While speaking at the 2007 William S. Paley Television Festival, Lucas told Creative Screenwriting that some episodes would focus entirely on such lesser-known (though fan favorite) Jedis as Kit Fisto or Shaak Ti and was quoted from the event as saying that other episodes would feature a cast of only Clone troopers. Lucas also made news when the official Star Wars website announced that a new Jedi, the young Ahsoka Tano would be joining the cast as a previously unmentioned Padawan trainee who served under Anakin Skywalker during the Clone Wars. (Wonder why she wasn't mentioned in Sith? We're all assuming she dies, right?) Also, expect Asajj Ventress, the Darth Maul-esque female Dark Jedi to play a big role in the series, as well as Captain Rex, a Clone Trooper friendly will Obi-Wan and Anakin.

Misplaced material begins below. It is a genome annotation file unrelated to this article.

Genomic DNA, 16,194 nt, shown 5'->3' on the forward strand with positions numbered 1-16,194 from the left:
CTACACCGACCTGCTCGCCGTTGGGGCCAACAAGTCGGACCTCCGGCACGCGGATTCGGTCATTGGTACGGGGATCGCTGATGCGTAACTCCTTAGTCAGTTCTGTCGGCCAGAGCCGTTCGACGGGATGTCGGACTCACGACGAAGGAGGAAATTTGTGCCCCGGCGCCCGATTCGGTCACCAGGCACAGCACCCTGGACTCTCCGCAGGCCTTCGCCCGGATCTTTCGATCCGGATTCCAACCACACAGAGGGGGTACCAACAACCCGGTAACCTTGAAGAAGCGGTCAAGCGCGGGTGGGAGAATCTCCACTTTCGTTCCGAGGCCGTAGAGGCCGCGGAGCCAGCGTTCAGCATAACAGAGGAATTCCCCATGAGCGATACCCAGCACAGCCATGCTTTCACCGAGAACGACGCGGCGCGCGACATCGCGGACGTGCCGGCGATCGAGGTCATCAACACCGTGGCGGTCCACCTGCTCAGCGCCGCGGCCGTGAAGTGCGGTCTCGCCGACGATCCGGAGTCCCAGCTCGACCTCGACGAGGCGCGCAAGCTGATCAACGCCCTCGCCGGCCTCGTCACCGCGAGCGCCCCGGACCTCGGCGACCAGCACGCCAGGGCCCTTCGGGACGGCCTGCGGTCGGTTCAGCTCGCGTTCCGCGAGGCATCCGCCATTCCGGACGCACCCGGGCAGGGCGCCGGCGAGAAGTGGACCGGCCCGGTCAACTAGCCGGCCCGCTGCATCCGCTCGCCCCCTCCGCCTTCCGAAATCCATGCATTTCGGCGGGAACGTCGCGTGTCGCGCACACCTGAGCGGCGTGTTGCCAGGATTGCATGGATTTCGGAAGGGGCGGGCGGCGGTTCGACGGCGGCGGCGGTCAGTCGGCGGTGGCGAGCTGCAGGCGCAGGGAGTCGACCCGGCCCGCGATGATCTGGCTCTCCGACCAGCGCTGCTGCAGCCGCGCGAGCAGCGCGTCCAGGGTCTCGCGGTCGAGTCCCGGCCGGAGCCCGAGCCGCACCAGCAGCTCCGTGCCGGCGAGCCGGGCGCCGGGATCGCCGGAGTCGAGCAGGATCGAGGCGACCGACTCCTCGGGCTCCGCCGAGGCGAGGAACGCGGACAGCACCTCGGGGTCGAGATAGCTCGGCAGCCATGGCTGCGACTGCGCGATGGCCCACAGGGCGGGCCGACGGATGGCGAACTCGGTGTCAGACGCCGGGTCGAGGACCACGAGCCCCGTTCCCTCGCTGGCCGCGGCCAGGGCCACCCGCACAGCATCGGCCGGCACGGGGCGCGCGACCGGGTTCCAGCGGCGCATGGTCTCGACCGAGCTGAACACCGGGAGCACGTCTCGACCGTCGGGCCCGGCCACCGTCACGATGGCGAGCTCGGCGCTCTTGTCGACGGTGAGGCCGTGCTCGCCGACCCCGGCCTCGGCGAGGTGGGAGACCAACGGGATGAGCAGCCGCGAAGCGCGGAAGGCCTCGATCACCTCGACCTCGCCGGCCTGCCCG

2. The Lighter Side of Anakin Skywalker
We're not saying that The Clone Wars is going to show us the softer, fuzzier side of the man who would be Vader, but it definitely looks like the new series will display Anakin's war-time heroism and bravery, front and center, to show us the definite contrast and depth of his fall from grace in Revenge of the Sith. In a video on the official Clone Wars website, Supervising Director Dave Filoni discusses how the series will touch on the newly-promoted, full-fledged Jedi Knight's "good side", particularly through his relationship with his comrade/former mentor Obi-Wan and his new Padawan Ahsoka.